Dis-Chem aims to start paying out as much as half of its net income within the next few years, says chief financial officer Rui Morais.

The pharmacy group said in a presentation to shareholders on Wednesday it wanted to lift its dividend pay-out ratio from 40% of net income to up to 50% of earnings over the medium term.

“But that’s very dependent on how many of these acquisition opportunities we see and take,” Morais told Business Day.

“We’re highly cash generative at the moment and investing in retail space, but we’re seeing quite a few acquisition opportunities which, in the current market, make sense…. So the evolution of that dividend policy will be based on the extent of the acquisitions we make.”

Dis-Chem is in the process of acquiring a wholesaler in the Western Cape called Quenets, as well as Springbok Pharmacy.

The constrained environment for independent players was presenting further consolidation opportunities, Morais said.

Dis-Chem on Wednesday reported a 9.4% rise in revenues to R10.5bn for the six months to end-August. Profit after tax grew 12.3% to R460m as the wholesale business reached break-even.

The group said two new outlets had been added since the reporting period and 13 more store openings were planned by February 2019. Morais said average store sizes were declining by 2% to 3% a year.

“That’s a function of how the retail property market is developing – a lot more convenience centres with longer trading hours focused on residential nodes. It’s generally very difficult for us to get 1,500m² of space in an 8,000m² centre, so naturally that’s reducing space slightly and the mix is changing a little bit.”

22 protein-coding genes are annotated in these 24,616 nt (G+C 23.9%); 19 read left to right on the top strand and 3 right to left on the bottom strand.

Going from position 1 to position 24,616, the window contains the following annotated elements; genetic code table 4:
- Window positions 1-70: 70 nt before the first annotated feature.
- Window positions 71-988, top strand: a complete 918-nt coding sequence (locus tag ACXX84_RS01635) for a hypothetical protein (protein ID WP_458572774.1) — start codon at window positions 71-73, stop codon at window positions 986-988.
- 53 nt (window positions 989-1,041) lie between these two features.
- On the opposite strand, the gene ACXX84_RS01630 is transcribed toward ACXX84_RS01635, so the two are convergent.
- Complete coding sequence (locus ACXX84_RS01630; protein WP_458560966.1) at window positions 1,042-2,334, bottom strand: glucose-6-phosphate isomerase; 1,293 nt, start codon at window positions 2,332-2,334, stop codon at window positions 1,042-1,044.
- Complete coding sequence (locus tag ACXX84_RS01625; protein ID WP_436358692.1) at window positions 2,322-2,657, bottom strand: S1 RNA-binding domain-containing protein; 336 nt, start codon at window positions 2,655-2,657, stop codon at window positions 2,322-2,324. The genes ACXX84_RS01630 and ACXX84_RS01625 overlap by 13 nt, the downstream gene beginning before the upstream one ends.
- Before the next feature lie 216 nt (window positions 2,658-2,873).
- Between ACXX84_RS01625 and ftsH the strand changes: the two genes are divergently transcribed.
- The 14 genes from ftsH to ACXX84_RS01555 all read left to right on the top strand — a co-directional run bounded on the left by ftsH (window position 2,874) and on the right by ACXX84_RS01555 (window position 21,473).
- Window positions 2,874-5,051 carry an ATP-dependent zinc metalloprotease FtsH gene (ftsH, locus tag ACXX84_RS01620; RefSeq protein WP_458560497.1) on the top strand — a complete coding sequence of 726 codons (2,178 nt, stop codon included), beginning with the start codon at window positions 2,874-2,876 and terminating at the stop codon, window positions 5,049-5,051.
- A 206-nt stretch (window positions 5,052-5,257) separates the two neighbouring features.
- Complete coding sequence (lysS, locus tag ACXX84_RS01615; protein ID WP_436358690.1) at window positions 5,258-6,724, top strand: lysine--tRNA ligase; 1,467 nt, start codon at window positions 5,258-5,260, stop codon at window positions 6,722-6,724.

Meanwhile, Dis-Chem was still working out the implications for pharmacies following the recent Constitutional Court ruling that effectively decriminalised the private use of cannabis in SA, Morais said.

“It’s certainly something that we’re looking at… I think it presents both risks and opportunities."

Cannabis is used to treat pain and mood and sleep disorders, among other ailments.

A study by Colorado-based BDS Analytics, of 17,000 Canadians in the US, found that 47% of cannabis users had decreased their use of prescription drugs in recent months. As many as 51% of respondents said they had decreased their use of over-the-counter medication.

“As our understanding evolves and as there’s more clarity in terms of what the regulation includes or precludes, that would translate into the strategic direction we’ll take,” Morais said.

According to their websites, Dis-Chem and rival group Clicks already sell products made with hemp oil. Hemp is a type of cannabis that does not contain the psychoactive ingredient tetrahydrocannabinol (THC).

Meanwhile, Dis-Chem CEO Ivan Saltzman said there were signs that consumer confidence was lifting despite fuel price hikes and higher value-added tax.

“After tough trading conditions in April, we experienced another extremely tough trading month in July. Subsequently, we have seen trading improvements in August and then again in September, suggesting consumer confidence is improving slightly,” Saltzman said.

Dis-Chem’s shares gained 1.1% to R27.90 on Wednesday.